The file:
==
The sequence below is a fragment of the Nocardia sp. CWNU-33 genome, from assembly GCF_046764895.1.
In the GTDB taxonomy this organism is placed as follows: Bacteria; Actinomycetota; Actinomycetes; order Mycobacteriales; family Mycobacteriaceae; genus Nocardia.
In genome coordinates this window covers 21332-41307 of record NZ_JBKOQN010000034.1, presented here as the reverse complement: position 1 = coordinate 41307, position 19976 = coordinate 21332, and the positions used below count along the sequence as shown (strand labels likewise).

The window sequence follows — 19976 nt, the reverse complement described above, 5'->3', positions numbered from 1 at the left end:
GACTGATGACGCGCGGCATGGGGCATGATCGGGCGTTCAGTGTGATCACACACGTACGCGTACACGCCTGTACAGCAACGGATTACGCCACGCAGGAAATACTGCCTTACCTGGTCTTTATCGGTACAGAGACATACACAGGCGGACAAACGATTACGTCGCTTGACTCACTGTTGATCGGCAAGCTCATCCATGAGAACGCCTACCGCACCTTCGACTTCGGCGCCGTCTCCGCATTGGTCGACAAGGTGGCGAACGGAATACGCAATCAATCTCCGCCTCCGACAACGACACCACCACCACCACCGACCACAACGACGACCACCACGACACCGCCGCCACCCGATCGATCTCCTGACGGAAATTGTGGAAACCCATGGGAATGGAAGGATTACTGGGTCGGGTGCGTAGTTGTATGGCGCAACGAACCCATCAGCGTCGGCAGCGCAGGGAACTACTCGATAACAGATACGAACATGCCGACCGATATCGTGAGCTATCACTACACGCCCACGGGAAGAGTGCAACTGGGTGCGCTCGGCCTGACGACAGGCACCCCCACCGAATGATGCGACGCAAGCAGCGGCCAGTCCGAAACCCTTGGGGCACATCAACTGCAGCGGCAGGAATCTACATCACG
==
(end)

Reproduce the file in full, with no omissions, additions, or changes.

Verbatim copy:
The sequence below is a fragment of the Nocardia sp. CWNU-33 genome, from assembly GCF_046764895.1.
In the GTDB taxonomy this organism is placed as follows: Bacteria; Actinomycetota; Actinomycetes; order Mycobacteriales; family Mycobacteriaceae; genus Nocardia.
In genome coordinates this window covers 21332-41307 of record NZ_JBKOQN010000034.1, presented here as the reverse complement: position 1 = coordinate 41307, position 19976 = coordinate 21332, and the positions used below count along the sequence as shown (strand labels likewise).

The window sequence follows — 19976 nt, the reverse complement described above, 5'->3', positions numbered from 1 at the left end:
GACTGATGACGCGCGGCATGGGGCATGATCGGGCGTTCAGTGTGATCACACACGTACGCGTACACGCCTGTACAGCAACGGATTACGCCACGCAGGAAATACTGCCTTACCTGGTCTTTATCGGTACAGAGACATACACAGGCGGACAAACGATTACGTCGCTTGACTCACTGTTGATCGGCAAGCTCATCCATGAGAACGCCTACCGCACCTTCGACTTCGGCGCCGTCTCCGCATTGGTCGACAAGGTGGCGAACGGAATACGCAATCAATCTCCGCCTCCGACAACGACACCACCACCACCACCGACCACAACGACGACCACCACGACACCGCCGCCACCCGATCGATCTCCTGACGGAAATTGTGGAAACCCATGGGAATGGAAGGATTACTGGGTCGGGTGCGTAGTTGTATGGCGCAACGAACCCATCAGCGTCGGCAGCGCAGGGAACTACTCGATAACAGATACGAACATGCCGACCGATATCGTGAGCTATCACTACACGCCCACGGGAAGAGTGCAACTGGGTGCGCTCGGCCTGACGACAGGCACCCCCACCGAATGATGCGACGCAAGCAGCGGCCAGTCCGAAACCCTTGGGGCACATCAACTGCAGCGGCAGGAATCTACATCACG